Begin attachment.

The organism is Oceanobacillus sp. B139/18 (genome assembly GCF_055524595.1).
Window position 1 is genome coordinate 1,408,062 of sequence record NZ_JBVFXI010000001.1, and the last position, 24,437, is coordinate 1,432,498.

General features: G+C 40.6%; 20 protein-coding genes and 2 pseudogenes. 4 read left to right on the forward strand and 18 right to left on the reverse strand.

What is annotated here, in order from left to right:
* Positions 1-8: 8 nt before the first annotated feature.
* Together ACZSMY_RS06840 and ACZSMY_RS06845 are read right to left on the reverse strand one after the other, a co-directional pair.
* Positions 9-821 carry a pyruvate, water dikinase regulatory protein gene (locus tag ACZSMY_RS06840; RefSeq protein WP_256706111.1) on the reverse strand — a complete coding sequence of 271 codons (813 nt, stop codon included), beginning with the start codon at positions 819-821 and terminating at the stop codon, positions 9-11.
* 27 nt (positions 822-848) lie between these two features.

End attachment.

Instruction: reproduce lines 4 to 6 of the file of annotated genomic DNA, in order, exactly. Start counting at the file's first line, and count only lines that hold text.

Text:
What is annotated here, in order from left to right:
* Positions 1-8: 8 nt before the first annotated feature.
* Together ACZSMY_RS06840 and ACZSMY_RS06845 are read right to left on the reverse strand one after the other, a co-directional pair.